Gas flare penalty hits N44.4bn in six months – FG

The Federal Government, on Friday, said the total gas flare penalty collected from oil and gas companies from January 2023 till date is $85.1m, representing N44.4bn at the average exchange rate of N521.2/$ in 2023.

It explained that the flare gas administration should not be viewed as a sustainable revenue stream, as the flare fees were to serve as deterrent to drive the industry to greater compliance towards eliminating gas flaring, and generation of revenue from gas monetisation rather than flare payment.

NUPRC disclosed this in a document released in Abuja by the Nigerian Upstream Petroleum Regulatory Commission, detailing some basic information on gas flare measurement and fines from oil and gas companies operating in Nigeria.

 “While efforts are towards flare elimination and not penalty, the commission has collected a total of $85.1m from January 2023 to date from gas flare penalty,” it stated.

The upstream regulator said it had led the effort in ensuring that the Federal Government’s drive to eliminate gas flaring in the country was achieved in a timely manner.

 The document stated that, “All companies currently flaring gas are charged gas flare fees in line with the relevant provisions of the law, thus driving down the appetite of oil and gas companies to continue gas flaring, while increasing government take from the sector.

“For the avoidance of doubt, the commission, being the sole regulatory body in Nigeria’s upstream oil and gas industry keeps record of daily, weekly and monthly gas volumes from all oil and gas fields of operation.”

It explained that the disparity often noticed in the figures given by some industry participants was because theirs were from satellite estimates, whereas the ones from the commission were from fiscal grade metering systems, and in a few cases, material balance, with due consideration for gas oil ratios of the produced and associated gas.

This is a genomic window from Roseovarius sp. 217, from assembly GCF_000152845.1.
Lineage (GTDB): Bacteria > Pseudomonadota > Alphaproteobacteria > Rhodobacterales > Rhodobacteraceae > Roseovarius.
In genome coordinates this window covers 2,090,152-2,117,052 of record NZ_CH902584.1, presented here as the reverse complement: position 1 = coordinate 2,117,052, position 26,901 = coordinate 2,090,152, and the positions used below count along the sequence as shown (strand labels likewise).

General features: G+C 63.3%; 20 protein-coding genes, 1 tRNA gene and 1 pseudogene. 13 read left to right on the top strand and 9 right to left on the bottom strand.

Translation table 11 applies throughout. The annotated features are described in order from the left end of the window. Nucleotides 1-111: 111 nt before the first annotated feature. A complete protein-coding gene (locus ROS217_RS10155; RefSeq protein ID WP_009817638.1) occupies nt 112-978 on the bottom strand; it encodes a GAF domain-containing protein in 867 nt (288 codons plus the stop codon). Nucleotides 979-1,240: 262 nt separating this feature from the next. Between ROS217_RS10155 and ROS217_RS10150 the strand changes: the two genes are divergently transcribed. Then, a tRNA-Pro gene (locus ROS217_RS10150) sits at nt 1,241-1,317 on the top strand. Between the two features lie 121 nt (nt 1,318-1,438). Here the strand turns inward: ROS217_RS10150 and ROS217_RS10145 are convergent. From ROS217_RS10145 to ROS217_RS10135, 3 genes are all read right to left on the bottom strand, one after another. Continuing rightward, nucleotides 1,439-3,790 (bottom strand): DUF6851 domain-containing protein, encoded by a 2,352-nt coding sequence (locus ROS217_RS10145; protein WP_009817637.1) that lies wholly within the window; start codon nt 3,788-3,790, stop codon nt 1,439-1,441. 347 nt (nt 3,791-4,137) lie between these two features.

On the source of flare gas data, the NUPRC explained that organisations use different technologies and systems to measure flares according to their mandates and capacities.

 It explained that “These include the Gas Flare Tracker system, Fiscal Grade Metre, Gas to Oil, and Material Balance which is used to measure what goes to flare. However, not all can be used to measure actual gas flare for the purpose of accounting and fines.

 “For instance, while the GFT used by some monitoring agencies might be useful for monitoring emissions in remote areas, or for geo-locating of flare sites, it has some limitations such as cloud covering and atmospheric interference.

 “Its accuracy range is to the tune of thousands. Even bush fires and other terrestrial fires are misconstrued by the satellite as gas flares (except where such sites are confirmed by ground truthing), thus making the result inaccurate and unreliable.”

 It stressed that it was important to note that the flare payments or any taxes thereof could not rely on uncertain estimates since it was a matter of huge financial commitment.

 On the basis for compilation of gas flare penalty, it explained that based on the provisions of the Gas (Prevention of Waste and Pollution) Regulations 2018, the flare penalty was not a flat rate of $2 per thousand standard cubic feet, but a two-tier regime of $2 and $0.5 per thousand scf, depending on the average daily crude oil production.

The commission said on matters like this, the NUPRC was the custodian of authentic data.

 It stated that, “Putting out erroneous data from sources which might be construed to have genuine data or from erroneous data sources can mislead stakeholders and undermine the mandate of the commission in the dispensation of its functions.

 “As the sole regulatory body in the upstream oil and gas industry, the commission is readily available to provide accurate and bankable data required for any publication and economic analysis.”

(Punch)